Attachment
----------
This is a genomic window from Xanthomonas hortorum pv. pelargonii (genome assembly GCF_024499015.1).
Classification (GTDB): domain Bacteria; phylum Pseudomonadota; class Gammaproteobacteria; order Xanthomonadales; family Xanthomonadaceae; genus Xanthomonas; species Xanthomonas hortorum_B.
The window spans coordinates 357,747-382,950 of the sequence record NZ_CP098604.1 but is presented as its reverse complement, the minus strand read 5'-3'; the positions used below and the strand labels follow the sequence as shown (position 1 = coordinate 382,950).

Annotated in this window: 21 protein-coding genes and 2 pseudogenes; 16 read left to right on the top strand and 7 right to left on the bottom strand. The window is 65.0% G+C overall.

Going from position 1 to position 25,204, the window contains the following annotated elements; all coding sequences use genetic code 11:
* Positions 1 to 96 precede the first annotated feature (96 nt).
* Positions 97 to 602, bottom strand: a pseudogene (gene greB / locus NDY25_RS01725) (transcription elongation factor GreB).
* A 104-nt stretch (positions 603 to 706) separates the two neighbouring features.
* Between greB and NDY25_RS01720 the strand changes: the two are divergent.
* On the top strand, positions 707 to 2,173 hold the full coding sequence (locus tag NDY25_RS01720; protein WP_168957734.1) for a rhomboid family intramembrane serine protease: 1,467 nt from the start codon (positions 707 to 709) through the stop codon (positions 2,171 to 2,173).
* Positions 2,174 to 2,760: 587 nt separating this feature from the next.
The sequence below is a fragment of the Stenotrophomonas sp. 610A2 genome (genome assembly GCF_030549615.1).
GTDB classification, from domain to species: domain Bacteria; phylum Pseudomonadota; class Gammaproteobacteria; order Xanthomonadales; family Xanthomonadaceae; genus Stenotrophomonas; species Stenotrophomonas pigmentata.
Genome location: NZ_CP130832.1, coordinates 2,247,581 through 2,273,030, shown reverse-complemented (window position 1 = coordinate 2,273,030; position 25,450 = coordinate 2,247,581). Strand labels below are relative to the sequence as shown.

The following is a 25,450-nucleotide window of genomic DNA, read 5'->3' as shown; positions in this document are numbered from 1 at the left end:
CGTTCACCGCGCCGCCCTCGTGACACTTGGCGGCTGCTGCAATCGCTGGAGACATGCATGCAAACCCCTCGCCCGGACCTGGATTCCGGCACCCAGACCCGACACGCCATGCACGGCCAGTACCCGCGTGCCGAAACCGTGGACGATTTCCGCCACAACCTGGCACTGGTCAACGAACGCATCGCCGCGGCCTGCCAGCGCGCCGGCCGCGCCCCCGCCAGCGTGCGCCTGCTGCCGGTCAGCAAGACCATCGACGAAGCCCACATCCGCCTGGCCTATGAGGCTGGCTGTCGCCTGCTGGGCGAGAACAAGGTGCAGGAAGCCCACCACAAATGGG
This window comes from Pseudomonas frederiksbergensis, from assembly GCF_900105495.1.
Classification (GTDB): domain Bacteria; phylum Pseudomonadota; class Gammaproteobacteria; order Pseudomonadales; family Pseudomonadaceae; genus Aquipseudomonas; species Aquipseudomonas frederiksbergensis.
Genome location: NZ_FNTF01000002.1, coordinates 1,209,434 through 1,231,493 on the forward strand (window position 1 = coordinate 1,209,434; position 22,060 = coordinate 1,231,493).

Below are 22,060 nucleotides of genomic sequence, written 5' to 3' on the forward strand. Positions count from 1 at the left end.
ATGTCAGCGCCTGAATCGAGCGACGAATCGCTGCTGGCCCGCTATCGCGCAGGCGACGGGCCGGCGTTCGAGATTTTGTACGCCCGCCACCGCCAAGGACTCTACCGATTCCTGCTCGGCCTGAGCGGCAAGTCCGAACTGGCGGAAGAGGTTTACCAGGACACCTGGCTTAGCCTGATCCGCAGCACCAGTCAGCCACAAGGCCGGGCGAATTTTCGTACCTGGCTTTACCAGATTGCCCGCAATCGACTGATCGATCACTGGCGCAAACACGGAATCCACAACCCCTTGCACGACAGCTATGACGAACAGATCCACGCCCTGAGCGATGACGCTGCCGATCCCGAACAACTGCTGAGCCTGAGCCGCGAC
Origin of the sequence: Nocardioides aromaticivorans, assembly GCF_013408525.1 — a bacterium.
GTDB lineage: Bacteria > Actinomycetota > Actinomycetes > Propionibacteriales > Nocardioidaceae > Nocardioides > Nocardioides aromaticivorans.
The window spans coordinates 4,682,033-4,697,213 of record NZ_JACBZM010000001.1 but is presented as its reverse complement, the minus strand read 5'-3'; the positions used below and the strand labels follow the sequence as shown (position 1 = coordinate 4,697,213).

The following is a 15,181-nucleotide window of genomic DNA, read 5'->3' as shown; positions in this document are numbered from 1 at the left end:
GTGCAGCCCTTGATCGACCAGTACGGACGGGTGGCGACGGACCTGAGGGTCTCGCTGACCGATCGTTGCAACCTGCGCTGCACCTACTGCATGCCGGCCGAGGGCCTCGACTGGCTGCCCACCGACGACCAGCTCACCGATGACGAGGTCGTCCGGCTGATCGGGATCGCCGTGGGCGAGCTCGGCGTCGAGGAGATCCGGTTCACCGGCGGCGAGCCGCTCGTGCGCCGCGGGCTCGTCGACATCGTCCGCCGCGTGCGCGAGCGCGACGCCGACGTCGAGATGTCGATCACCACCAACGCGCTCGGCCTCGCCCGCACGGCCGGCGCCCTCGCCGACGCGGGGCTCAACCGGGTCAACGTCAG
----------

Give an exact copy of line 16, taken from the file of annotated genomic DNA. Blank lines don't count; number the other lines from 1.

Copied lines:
CGTTCACCGCGCCGCCCTCGTGACACTTGGCGGCTGCTGCAATCGCTGGAGACATGCATGCAAACCCCTCGCCCGGACCTGGATTCCGGCACCCAGACCCGACACGCCATGCACGGCCAGTACCCGCGTGCCGAAACCGTGGACGATTTCCGCCACAACCTGGCACTGGTCAACGAACGCATCGCCGCGGCCTGCCAGCGCGCCGGCCGCGCCCCCGCCAGCGTGCGCCTGCTGCCGGTCAGCAAGACCATCGACGAAGCCCACATCCGCCTGGCCTATGAGGCTGGCTGTCGCCTGCTGGGCGAGAACAAGGTGCAGGAAGCCCACCACAAATGGG